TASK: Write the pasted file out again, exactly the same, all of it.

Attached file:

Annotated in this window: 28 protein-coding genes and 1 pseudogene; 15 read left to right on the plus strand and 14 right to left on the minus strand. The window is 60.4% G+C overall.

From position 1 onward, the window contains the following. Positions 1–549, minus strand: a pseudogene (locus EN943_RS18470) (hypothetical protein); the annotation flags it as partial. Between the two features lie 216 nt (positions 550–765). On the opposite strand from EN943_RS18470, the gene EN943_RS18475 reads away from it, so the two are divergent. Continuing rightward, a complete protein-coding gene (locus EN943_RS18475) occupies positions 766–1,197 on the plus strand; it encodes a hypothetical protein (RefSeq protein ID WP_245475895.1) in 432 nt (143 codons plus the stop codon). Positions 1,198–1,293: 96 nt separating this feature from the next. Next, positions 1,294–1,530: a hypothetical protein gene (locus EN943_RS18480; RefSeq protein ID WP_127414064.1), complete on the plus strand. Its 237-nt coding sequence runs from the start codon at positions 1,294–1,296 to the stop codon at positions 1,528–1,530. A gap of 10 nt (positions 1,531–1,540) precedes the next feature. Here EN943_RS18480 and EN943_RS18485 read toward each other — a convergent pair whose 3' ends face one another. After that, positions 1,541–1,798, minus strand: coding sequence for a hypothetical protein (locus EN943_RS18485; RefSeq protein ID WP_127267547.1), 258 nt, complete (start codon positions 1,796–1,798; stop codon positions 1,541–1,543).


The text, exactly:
Annotated in this window: 28 protein-coding genes and 1 pseudogene; 15 read left to right on the plus strand and 14 right to left on the minus strand. The window is 60.4% G+C overall.

From position 1 onward, the window contains the following. Positions 1–549, minus strand: a pseudogene (locus EN943_RS18470) (hypothetical protein); the annotation flags it as partial. Between the two features lie 216 nt (positions 550–765). On the opposite strand from EN943_RS18470, the gene EN943_RS18475 reads away from it, so the two are divergent. Continuing rightward, a complete protein-coding gene (locus EN943_RS18475) occupies positions 766–1,197 on the plus strand; it encodes a hypothetical protein (RefSeq protein ID WP_245475895.1) in 432 nt (143 codons plus the stop codon). Positions 1,198–1,293: 96 nt separating this feature from the next. Next, positions 1,294–1,530: a hypothetical protein gene (locus EN943_RS18480; RefSeq protein ID WP_127414064.1), complete on the plus strand. Its 237-nt coding sequence runs from the start codon at positions 1,294–1,296 to the stop codon at positions 1,528–1,530. A gap of 10 nt (positions 1,531–1,540) precedes the next feature. Here EN943_RS18480 and EN943_RS18485 read toward each other — a convergent pair whose 3' ends face one another. After that, positions 1,541–1,798, minus strand: coding sequence for a hypothetical protein (locus EN943_RS18485; RefSeq protein ID WP_127267547.1), 258 nt, complete (start codon positions 1,796–1,798; stop codon positions 1,541–1,543).